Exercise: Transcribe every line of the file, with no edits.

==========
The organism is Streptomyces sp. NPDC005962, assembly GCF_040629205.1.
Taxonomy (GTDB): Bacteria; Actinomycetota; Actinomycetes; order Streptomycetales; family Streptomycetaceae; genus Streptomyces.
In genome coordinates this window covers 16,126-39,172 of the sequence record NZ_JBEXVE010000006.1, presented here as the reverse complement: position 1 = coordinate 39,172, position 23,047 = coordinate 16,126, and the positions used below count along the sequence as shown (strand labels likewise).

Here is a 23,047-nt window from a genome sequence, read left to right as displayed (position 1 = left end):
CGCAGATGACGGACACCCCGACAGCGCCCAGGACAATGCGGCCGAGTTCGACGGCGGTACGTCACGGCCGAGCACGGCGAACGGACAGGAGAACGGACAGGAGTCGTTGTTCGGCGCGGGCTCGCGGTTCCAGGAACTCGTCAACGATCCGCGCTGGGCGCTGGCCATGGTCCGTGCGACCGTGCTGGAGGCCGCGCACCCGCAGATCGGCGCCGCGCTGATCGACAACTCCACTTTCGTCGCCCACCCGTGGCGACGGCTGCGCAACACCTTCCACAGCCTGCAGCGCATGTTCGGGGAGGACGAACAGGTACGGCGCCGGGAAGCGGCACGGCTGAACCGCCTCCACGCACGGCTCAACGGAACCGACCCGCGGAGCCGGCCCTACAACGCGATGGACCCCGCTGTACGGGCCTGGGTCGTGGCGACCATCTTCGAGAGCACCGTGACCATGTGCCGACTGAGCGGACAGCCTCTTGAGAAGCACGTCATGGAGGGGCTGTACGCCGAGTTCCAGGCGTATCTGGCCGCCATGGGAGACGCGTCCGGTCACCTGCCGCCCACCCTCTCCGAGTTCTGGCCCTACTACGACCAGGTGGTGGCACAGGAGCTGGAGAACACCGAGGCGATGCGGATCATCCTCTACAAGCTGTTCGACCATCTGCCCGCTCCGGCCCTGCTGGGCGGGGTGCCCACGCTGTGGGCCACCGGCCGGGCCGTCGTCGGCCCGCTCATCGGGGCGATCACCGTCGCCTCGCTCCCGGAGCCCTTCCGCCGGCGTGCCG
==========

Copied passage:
The organism is Streptomyces sp. NPDC005962, assembly GCF_040629205.1.
Taxonomy (GTDB): Bacteria; Actinomycetota; Actinomycetes; order Streptomycetales; family Streptomycetaceae; genus Streptomyces.
In genome coordinates this window covers 16,126-39,172 of the sequence record NZ_JBEXVE010000006.1, presented here as the reverse complement: position 1 = coordinate 39,172, position 23,047 = coordinate 16,126, and the positions used below count along the sequence as shown (strand labels likewise).

Here is a 23,047-nt window from a genome sequence, read left to right as displayed (position 1 = left end):
CGCAGATGACGGACACCCCGACAGCGCCCAGGACAATGCGGCCGAGTTCGACGGCGGTACGTCACGGCCGAGCACGGCGAACGGACAGGAGAACGGACAGGAGTCGTTGTTCGGCGCGGGCTCGCGGTTCCAGGAACTCGTCAACGATCCGCGCTGGGCGCTGGCCATGGTCCGTGCGACCGTGCTGGAGGCCGCGCACCCGCAGATCGGCGCCGCGCTGATCGACAACTCCACTTTCGTCGCCCACCCGTGGCGACGGCTGCGCAACACCTTCCACAGCCTGCAGCGCATGTTCGGGGAGGACGAACAGGTACGGCGCCGGGAAGCGGCACGGCTGAACCGCCTCCACGCACGGCTCAACGGAACCGACCCGCGGAGCCGGCCCTACAACGCGATGGACCCCGCTGTACGGGCCTGGGTCGTGGCGACCATCTTCGAGAGCACCGTGACCATGTGCCGACTGAGCGGACAGCCTCTTGAGAAGCACGTCATGGAGGGGCTGTACGCCGAGTTCCAGGCGTATCTGGCCGCCATGGGAGACGCGTCCGGTCACCTGCCGCCCACCCTCTCCGAGTTCTGGCCCTACTACGACCAGGTGGTGGCACAGGAGCTGGAGAACACCGAGGCGATGCGGATCATCCTCTACAAGCTGTTCGACCATCTGCCCGCTCCGGCCCTGCTGGGCGGGGTGCCCACGCTGTGGGCCACCGGCCGGGCCGTCGTCGGCCCGCTCATCGGGGCGATCACCGTCGCCTCGCTCCCGGAGCCCTTCCGCCGGCGTGCCG